interested. On one side of this room was suspended the portrait 
of Louis XVI, of France, as large as life, and on the other was 
hung the portrait of his queen, Maria Antoinetta, which served 
as a sad spectacle [of] the misery resulting from despotic power. 

loo Thb American Historical Magazinb. 

Immediately behind the Speaker's Chair is suspended a small and 
correct likeness of Washington, which both serve for decoration 
to the room, and also serve as a silent monitor to the House, 
where they can view at one time a model to g^ide their councils ; 
or if any are aspiring after military fame, let them cast their eyes 
upon it. This room, as well as the library room, was hung with a 
number of elegant maps and engravings printed on satin, together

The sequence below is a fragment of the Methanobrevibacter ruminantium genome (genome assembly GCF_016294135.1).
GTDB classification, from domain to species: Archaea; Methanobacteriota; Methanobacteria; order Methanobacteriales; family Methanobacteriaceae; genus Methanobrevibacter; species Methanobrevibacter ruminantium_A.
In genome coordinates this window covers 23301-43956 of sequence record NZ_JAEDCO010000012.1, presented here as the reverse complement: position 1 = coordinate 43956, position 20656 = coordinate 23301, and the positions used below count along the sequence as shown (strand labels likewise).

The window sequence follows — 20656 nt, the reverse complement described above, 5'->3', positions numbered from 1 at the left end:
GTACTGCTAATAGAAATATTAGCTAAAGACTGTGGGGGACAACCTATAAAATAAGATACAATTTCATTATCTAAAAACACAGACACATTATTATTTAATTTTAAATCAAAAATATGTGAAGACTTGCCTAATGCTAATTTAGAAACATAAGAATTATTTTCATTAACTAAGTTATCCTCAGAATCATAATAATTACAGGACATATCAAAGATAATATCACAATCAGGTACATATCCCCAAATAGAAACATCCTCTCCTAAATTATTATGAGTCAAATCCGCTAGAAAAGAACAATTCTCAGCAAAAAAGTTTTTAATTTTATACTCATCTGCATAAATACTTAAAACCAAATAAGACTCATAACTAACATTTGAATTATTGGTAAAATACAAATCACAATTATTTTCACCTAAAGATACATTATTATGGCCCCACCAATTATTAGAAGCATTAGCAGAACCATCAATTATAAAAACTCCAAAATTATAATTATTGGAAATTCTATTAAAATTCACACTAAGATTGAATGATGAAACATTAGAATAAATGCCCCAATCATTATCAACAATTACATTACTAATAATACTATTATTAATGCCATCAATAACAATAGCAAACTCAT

with a number of portraits of men distinguished for their learn- 
ing and patriotism. After satisfying by viewing everything 
curious in the capitol, I retired and took my leave of the polite 
stranger who was so generous in showing me everything worthy 
of notice ; and I must confess it was with a considerable degree 
of regret that I was not enabled to requite his kindness. I con- 
tinued examining that part of the city on Capitol Hill ; and par- 
ticularly the south wing of the capitol (which was then raising) 
until after dinner, but being much displeased with the accom- 
modation, I removed my quarters near the President's square, 
where I put up at Rhodes' Hotel, and I was treated with kindness 
and attention the remainder part of my stay. 

Thursday, April 25. This morning I was fortunate enough 
to make a small acquaintance with an old gentleman from Fred- 
erick Town who had business in the different departments of